The epic tale of the siege of Leningrad and its native son, composer Dmitri Shostakovich, whose seventh symphony comforted, consoled, and rallied a population subjected to years of unspeakable suffering.
Anderson vividly chronicles the desperate lengths residents went to, including acts of cannibalism, to survive the Wehrmacht’s siege, a 3-year-long nightmare that left more than 1 million citizens dead. The richly layered narrative offers a keen-eyed portrait of life in the paranoid, ruthlessly vengeful Stalinist Soviet Union, its citizens living under a regime so capriciously evil that one could be heralded a hero of the motherland one day and condemned as a traitor the next. The storytelling is captivating, describing how Shostakovich began composing the symphony under relentless bombardment in Leningrad and later finished it in Moscow, its triumphant performance in Leningrad during the siege, and how it rallied worldwide sympathy for Russia’s plight. Music is at the heart of the story. As Anderson writes in the prologue, “it is a story about the power of music and its meanings,” and he communicates them with seeming effortlessness in this brilliantly written, impeccably researched tour de force.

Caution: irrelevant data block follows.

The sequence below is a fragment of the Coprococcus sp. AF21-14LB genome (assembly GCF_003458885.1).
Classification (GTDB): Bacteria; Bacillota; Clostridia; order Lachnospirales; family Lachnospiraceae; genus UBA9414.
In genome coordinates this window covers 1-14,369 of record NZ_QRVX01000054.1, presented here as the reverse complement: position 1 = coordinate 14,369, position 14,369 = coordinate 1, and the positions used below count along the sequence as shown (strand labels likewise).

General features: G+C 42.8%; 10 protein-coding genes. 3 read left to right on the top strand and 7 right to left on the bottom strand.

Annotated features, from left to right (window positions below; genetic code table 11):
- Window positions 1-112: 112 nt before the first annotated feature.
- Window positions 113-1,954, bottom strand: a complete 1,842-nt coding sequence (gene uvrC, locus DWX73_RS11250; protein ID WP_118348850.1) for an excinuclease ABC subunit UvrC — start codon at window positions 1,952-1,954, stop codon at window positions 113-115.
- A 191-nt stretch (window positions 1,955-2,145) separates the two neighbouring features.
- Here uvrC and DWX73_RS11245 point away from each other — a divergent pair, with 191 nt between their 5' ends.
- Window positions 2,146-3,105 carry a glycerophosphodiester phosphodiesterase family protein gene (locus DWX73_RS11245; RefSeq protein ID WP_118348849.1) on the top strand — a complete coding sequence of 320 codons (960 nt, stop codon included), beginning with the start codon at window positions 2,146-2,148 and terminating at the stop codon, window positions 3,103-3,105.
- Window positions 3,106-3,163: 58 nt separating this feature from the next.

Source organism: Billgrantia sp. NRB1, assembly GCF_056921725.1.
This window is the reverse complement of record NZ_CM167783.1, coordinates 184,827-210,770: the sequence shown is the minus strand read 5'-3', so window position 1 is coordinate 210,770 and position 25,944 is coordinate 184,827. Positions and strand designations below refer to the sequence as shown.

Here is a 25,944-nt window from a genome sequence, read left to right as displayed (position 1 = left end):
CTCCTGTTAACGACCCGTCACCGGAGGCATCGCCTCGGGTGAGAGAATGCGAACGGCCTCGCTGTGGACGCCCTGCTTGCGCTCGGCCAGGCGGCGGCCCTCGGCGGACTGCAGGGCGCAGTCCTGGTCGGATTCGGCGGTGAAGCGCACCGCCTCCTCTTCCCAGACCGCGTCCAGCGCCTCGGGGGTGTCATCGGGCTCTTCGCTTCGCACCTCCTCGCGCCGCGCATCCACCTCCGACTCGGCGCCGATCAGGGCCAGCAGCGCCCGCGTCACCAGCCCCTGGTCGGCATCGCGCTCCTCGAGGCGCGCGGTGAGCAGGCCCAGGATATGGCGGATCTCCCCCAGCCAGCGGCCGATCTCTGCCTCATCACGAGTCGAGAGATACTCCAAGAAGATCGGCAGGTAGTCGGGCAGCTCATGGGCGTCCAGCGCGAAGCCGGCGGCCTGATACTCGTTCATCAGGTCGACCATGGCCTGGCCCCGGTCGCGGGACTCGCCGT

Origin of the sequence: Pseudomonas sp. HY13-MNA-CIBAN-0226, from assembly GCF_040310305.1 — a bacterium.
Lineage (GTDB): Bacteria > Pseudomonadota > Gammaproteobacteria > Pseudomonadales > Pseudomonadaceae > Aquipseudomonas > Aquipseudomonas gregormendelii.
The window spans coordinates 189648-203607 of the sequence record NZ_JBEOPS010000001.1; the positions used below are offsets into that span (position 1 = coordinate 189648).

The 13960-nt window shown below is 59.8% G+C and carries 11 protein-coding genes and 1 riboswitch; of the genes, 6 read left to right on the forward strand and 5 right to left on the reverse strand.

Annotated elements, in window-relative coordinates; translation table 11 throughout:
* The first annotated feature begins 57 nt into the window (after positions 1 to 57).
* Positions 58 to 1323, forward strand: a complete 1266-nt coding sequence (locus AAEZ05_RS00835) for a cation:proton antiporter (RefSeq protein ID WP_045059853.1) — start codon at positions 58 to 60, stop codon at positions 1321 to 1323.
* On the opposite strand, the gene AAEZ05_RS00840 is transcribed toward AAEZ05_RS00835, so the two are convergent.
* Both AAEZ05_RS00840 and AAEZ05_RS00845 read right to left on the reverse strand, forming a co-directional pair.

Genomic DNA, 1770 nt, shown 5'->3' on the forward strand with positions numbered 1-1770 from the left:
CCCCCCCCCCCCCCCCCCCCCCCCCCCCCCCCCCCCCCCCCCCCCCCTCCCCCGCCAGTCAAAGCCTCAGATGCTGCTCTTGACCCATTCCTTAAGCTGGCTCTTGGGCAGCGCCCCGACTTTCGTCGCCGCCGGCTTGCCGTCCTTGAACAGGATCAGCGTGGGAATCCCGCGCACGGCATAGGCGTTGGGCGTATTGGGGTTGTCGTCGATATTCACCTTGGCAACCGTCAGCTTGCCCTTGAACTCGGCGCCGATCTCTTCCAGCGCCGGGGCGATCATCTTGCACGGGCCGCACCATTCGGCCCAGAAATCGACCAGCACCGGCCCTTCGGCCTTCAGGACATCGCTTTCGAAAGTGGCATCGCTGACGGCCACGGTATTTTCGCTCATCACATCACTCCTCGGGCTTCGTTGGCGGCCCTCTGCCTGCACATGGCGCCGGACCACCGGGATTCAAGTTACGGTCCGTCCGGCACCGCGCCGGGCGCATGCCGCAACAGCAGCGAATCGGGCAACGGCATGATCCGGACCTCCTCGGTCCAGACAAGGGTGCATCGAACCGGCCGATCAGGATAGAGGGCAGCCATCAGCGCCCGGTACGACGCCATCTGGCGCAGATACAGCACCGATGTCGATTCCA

A triumphant story of bravery and defiance that will shock and inspire. (photos, author’s note, sources notes, bibliography, index) (Biography. 14 & up)